• Japan boasts an earthquake early-warning system, but critics question its value

    Since 1979, scientists with the Japanese earthquake prediction program have been monitoring a stretch of coastline southwest of Tokyo, watching for ground motion which might signal a pending rupture on the nearby fault zone. If motion is detected, Japanese law requires the prime minister to issue an emergency warning to close schools, secure hospitals, and shut down critical public transportation systems. Critics argue Japan will be unable to predict earthquakes in the same manner meteorologists track approaching typhoons or rain storms, saying that the program offers false hope.

  • ShakeAlert’s performance during August Napa tremor should lead to regional deployment: Supporters

    See video

    Before the magnitude-6 earthquake struck Napa County late August, the Bay Area Rapid Transit received an alert ordering trains to stop, and some 911 operators had a few seconds of warning to brace for an influx of calls from concerned residents. The success of ShakeAlert, California’s earthquake early-warning system currently in the testing phase, has encouraged state lawmakers to push for funding — and deploying — the regional early warning system.

  • Experts defend operational earthquake forecasting

    After the devastating 2009 L’Aquila earthquake in Italy, critics suggested that operational earthquake forecasting (OEF) is ineffective, distracting, and dangerous. In an editorial published in the Seismological Research Letters, experts defend OEF, arguing the importance of public communication as part of a suite of activities intended to improve public safety and mitigate damage from earthquakes.

  • Improving earthquake early warning systems, data collection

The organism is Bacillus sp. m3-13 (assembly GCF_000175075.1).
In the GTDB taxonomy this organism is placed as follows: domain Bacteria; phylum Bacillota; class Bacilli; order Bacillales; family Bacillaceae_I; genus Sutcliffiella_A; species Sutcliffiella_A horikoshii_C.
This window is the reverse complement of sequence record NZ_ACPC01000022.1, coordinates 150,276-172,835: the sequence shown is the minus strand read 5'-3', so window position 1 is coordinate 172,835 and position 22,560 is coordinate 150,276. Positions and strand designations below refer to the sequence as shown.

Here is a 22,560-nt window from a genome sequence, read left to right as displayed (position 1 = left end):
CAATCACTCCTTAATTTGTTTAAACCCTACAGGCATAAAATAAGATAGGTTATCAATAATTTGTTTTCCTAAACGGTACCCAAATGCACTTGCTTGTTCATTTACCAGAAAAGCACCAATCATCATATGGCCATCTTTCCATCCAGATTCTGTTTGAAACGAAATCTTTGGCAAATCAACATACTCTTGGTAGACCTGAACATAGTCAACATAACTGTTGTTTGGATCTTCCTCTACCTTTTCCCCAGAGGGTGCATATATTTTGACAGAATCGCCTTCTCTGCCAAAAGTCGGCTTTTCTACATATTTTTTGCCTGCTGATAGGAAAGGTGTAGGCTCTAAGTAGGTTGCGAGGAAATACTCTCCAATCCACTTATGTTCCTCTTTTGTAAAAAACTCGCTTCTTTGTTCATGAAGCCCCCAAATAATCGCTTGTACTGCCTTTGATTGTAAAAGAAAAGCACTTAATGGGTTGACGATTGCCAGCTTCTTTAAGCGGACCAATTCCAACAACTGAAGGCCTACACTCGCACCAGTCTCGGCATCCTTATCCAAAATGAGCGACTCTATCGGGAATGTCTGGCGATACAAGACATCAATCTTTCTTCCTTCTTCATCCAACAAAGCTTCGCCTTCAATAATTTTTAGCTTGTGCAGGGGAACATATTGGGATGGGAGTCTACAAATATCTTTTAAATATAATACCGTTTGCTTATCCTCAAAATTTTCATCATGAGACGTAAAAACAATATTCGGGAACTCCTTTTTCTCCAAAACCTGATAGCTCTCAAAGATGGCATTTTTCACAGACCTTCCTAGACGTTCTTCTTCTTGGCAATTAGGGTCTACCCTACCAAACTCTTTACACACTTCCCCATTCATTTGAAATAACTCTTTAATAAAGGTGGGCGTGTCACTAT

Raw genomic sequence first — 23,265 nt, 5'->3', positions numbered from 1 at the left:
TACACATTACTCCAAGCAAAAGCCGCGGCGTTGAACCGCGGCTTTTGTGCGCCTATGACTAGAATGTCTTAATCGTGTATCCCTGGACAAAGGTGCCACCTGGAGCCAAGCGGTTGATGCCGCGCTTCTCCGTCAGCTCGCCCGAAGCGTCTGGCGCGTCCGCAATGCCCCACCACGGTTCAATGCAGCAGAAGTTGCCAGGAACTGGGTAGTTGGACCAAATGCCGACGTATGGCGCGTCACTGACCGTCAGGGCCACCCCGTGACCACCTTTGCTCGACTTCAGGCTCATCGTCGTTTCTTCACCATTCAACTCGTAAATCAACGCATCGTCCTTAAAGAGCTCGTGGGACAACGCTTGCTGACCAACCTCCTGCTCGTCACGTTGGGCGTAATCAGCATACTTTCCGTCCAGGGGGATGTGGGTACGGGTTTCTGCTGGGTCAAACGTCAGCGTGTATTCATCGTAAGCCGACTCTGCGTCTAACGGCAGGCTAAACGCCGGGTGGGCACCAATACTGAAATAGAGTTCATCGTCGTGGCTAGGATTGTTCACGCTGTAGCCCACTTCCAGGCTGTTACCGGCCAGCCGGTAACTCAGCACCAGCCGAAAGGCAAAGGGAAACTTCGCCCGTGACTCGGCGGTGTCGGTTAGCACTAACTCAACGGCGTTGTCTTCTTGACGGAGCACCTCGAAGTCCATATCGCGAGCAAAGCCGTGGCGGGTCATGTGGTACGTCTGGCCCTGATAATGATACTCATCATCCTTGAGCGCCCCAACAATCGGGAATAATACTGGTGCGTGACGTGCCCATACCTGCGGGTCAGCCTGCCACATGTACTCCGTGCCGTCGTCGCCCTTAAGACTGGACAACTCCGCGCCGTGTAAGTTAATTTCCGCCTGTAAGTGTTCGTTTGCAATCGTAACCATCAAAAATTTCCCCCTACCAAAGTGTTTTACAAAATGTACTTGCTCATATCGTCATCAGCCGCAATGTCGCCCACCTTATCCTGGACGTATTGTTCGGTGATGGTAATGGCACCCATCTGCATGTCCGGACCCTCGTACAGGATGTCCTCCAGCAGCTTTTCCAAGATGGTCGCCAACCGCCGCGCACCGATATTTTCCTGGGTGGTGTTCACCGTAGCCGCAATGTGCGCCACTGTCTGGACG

Researchers are working on what will be the U.S. first earthquake early warning system available to the public. Once fully implemented, the system will use networks of seismic instrumentation to detect when an earthquake is pending and send alerts via text message or other mass notification systems to people. The researchers are also workingon the Quake-Catcher Network to improve monitoring of earthquake activity around the world. Officials and city planners can use the data provided by Quake-Catcher to help decide where to build critical infrastructure such as power plants, hospitals, and water lines.

  • Napa earthquake may persuade lawmakers to fund earthquake warning system

    Last Sunday’s Napa earthquake may push Congress to increase funding for an earthquake warning system. Building out the West Coast earthquake warning system, called ShakeAlert, would cost $120 million over five years, and an additional $16 million a year to operate. Today, ShakeAlert operates in a testing phase, and sensors notify researchers and volunteer participants when an earthquake has been detected.

  • Sunday tremor may accelerate deployment of West Coast early warning system

    Researchers and individuals working with California’s ShakeAlertsystem received a 10-second warning before last Sunday’s earthquake struck the San FranciscoBay Area at 3.20 a.m. “Earthquake! Earthquake!” the warning system cautioned, followed by “Light shaking expected in three seconds.” Mexico and Japan already have a public earthquake warning system, but a collaboration in California among several institutions to create a similar system is still in an experimental phase. The project needs about $80 million for equipment, software, and other seismic infrastructure upgrades to launch the warning system throughout the West Coast.

  • First federal funds for West Coast earthquake warning system

    Efforts by California officials to expand an earthquake warning system for the West Coast gained ground last Tuesday as the House Appropriations Committeerecommended $5 million — the first federal funds specifically for the project — toward the warning system. Analysts project the system will cost $38.3 million to build, and $16.1 million a year to operate and maintain. The $5 million would allow the purchase and installation of additional sensors and hiring of staff.